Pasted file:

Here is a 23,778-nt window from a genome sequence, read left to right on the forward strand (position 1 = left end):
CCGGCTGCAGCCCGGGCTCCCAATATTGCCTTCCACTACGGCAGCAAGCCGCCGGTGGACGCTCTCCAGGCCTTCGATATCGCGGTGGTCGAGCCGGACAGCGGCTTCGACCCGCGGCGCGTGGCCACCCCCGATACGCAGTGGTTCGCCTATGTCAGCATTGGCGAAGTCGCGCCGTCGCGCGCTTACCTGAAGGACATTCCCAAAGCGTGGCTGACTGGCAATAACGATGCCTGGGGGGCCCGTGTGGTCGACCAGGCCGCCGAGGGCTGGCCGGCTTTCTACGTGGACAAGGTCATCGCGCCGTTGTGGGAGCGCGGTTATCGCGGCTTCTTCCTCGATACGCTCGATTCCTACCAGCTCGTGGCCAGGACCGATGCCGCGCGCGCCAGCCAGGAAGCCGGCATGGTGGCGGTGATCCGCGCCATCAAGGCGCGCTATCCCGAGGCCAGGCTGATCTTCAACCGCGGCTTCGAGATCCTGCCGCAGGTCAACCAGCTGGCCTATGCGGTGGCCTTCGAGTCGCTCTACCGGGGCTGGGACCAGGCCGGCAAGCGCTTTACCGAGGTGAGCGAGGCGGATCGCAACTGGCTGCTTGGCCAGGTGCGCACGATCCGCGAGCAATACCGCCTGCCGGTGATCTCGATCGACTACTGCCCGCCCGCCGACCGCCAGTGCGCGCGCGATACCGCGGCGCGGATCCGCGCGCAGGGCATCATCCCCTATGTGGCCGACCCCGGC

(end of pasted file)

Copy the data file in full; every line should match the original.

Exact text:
Here is a 23,778-nt window from a genome sequence, read left to right on the forward strand (position 1 = left end):
CCGGCTGCAGCCCGGGCTCCCAATATTGCCTTCCACTACGGCAGCAAGCCGCCGGTGGACGCTCTCCAGGCCTTCGATATCGCGGTGGTCGAGCCGGACAGCGGCTTCGACCCGCGGCGCGTGGCCACCCCCGATACGCAGTGGTTCGCCTATGTCAGCATTGGCGAAGTCGCGCCGTCGCGCGCTTACCTGAAGGACATTCCCAAAGCGTGGCTGACTGGCAATAACGATGCCTGGGGGGCCCGTGTGGTCGACCAGGCCGCCGAGGGCTGGCCGGCTTTCTACGTGGACAAGGTCATCGCGCCGTTGTGGGAGCGCGGTTATCGCGGCTTCTTCCTCGATACGCTCGATTCCTACCAGCTCGTGGCCAGGACCGATGCCGCGCGCGCCAGCCAGGAAGCCGGCATGGTGGCGGTGATCCGCGCCATCAAGGCGCGCTATCCCGAGGCCAGGCTGATCTTCAACCGCGGCTTCGAGATCCTGCCGCAGGTCAACCAGCTGGCCTATGCGGTGGCCTTCGAGTCGCTCTACCGGGGCTGGGACCAGGCCGGCAAGCGCTTTACCGAGGTGAGCGAGGCGGATCGCAACTGGCTGCTTGGCCAGGTGCGCACGATCCGCGAGCAATACCGCCTGCCGGTGATCTCGATCGACTACTGCCCGCCCGCCGACCGCCAGTGCGCGCGCGATACCGCGGCGCGGATCCGCGCGCAGGGCATCATCCCCTATGTGGCCGACCCCGGC